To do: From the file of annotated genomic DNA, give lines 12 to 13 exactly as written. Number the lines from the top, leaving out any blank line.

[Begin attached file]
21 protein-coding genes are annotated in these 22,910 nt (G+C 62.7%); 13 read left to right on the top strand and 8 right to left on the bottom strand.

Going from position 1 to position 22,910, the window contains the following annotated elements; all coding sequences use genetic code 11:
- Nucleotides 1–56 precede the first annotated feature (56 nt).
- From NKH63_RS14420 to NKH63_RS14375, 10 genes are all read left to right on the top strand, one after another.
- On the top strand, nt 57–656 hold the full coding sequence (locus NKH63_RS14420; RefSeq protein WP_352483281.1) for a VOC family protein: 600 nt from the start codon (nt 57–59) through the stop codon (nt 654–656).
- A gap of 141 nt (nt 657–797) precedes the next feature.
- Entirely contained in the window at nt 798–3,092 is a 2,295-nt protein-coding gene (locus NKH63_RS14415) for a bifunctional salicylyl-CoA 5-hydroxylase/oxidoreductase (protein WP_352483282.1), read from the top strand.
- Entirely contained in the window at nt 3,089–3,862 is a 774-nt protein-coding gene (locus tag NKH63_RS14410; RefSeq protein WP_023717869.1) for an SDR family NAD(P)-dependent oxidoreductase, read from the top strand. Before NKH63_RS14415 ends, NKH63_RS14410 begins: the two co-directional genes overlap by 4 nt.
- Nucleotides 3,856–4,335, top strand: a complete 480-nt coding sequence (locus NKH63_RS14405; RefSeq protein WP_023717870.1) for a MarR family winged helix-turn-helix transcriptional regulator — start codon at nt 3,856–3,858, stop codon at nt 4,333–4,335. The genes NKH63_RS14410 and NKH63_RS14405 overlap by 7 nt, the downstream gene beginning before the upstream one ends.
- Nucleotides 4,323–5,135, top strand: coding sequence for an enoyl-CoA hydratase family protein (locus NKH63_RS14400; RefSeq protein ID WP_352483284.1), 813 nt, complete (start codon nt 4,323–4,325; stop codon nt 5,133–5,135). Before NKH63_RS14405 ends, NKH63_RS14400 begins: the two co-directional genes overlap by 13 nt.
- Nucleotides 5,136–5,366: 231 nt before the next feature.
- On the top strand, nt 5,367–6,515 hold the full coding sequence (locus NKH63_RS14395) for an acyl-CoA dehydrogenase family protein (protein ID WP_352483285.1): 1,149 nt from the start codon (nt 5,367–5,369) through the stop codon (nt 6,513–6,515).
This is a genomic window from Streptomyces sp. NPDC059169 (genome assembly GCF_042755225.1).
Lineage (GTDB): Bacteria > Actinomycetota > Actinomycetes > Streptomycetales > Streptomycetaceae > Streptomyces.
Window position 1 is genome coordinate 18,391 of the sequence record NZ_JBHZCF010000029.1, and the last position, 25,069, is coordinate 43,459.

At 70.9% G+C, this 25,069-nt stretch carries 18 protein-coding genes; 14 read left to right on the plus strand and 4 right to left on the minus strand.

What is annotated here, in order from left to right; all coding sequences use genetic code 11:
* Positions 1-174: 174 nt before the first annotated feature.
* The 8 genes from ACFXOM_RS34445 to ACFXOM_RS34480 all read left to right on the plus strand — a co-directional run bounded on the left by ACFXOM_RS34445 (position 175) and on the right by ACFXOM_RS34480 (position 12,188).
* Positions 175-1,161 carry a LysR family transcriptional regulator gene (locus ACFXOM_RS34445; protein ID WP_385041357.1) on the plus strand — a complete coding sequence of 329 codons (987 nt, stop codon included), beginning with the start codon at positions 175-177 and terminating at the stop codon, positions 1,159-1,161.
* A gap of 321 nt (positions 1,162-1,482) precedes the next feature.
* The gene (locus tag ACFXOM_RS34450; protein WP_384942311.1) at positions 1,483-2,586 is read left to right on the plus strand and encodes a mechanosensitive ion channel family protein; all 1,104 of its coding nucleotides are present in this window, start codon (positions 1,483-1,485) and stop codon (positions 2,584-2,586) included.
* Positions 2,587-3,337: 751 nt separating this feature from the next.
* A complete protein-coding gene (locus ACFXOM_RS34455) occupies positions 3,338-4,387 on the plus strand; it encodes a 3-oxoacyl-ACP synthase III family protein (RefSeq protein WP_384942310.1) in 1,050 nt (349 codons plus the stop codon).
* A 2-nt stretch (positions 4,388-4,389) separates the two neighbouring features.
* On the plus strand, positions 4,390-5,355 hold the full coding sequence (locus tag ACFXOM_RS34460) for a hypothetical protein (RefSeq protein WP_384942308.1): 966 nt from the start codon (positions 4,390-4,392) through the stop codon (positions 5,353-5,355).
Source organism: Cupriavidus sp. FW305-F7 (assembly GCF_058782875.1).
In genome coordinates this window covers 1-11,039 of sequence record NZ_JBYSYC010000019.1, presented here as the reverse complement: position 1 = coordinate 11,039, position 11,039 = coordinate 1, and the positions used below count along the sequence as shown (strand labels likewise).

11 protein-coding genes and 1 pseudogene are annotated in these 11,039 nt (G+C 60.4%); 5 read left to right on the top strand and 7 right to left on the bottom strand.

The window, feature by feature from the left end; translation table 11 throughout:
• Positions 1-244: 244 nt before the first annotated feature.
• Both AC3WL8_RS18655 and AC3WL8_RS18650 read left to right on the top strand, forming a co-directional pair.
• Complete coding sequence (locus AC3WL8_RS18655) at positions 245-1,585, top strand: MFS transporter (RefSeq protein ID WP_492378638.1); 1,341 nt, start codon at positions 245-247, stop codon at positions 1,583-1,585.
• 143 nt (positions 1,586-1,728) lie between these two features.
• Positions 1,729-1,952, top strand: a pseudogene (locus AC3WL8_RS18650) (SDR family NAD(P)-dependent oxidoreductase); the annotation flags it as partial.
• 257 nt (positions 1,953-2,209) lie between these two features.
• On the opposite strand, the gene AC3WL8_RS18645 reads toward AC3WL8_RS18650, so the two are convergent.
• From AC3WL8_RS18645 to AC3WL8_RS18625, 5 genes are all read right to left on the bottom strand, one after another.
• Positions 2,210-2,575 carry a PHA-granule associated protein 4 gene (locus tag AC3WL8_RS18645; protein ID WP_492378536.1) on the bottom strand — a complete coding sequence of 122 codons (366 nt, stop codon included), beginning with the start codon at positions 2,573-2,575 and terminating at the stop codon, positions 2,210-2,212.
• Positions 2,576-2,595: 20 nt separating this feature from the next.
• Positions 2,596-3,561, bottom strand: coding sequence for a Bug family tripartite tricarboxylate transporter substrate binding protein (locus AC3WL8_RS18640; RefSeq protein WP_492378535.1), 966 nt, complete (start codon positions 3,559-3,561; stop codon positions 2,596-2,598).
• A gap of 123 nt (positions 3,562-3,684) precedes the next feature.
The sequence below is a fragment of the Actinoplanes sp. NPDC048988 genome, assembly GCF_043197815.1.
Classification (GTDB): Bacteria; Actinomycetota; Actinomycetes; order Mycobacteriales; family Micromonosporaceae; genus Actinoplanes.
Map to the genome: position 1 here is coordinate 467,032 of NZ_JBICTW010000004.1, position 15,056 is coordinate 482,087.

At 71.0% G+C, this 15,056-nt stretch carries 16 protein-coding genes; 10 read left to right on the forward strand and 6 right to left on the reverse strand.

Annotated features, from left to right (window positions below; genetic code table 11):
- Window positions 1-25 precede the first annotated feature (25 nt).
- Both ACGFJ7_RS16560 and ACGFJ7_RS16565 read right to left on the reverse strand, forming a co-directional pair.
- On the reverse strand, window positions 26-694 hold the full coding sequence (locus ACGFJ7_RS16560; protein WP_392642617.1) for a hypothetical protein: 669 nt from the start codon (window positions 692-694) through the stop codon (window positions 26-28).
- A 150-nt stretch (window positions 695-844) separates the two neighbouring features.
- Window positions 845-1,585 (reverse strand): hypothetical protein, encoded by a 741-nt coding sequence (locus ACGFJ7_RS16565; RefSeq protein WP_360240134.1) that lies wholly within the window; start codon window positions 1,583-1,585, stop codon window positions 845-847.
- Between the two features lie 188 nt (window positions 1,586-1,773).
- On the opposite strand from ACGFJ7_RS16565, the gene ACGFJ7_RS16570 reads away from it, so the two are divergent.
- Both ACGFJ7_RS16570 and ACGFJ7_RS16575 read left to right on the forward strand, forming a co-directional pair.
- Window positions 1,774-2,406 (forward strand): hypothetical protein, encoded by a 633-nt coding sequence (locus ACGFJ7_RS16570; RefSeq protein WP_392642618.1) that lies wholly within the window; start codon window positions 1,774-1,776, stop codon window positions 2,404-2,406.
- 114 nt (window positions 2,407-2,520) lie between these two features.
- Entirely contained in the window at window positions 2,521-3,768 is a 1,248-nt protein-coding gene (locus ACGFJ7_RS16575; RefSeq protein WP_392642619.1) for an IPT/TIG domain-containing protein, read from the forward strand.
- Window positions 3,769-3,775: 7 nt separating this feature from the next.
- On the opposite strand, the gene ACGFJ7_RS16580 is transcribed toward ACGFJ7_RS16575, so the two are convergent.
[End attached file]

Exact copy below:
- On the top strand, nt 5,367–6,515 hold the full coding sequence (locus NKH63_RS14395) for an acyl-CoA dehydrogenase family protein (protein ID WP_352483285.1): 1,149 nt from the start codon (nt 5,367–5,369) through the stop codon (nt 6,513–6,515).
This is a genomic window from Streptomyces sp. NPDC059169 (genome assembly GCF_042755225.1).